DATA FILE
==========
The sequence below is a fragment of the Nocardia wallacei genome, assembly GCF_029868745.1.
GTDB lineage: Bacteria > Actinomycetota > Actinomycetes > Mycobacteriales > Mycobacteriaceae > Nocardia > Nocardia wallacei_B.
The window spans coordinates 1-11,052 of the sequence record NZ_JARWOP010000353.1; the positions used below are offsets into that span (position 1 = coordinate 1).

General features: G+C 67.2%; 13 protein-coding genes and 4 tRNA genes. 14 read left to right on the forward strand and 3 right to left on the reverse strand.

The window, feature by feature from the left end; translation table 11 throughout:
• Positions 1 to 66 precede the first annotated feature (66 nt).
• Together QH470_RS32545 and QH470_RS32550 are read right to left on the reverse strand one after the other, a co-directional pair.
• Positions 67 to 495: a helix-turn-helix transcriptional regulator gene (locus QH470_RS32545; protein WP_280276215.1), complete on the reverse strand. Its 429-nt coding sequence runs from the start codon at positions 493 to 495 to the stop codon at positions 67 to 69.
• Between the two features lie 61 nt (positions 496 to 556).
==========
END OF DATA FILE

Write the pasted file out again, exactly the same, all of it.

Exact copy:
The sequence below is a fragment of the Nocardia wallacei genome, assembly GCF_029868745.1.
GTDB lineage: Bacteria > Actinomycetota > Actinomycetes > Mycobacteriales > Mycobacteriaceae > Nocardia > Nocardia wallacei_B.
The window spans coordinates 1-11,052 of the sequence record NZ_JARWOP010000353.1; the positions used below are offsets into that span (position 1 = coordinate 1).

General features: G+C 67.2%; 13 protein-coding genes and 4 tRNA genes. 14 read left to right on the forward strand and 3 right to left on the reverse strand.

The window, feature by feature from the left end; translation table 11 throughout:
• Positions 1 to 66 precede the first annotated feature (66 nt).
• Together QH470_RS32545 and QH470_RS32550 are read right to left on the reverse strand one after the other, a co-directional pair.
• Positions 67 to 495: a helix-turn-helix transcriptional regulator gene (locus QH470_RS32545; protein WP_280276215.1), complete on the reverse strand. Its 429-nt coding sequence runs from the start codon at positions 493 to 495 to the stop codon at positions 67 to 69.
• Between the two features lie 61 nt (positions 496 to 556).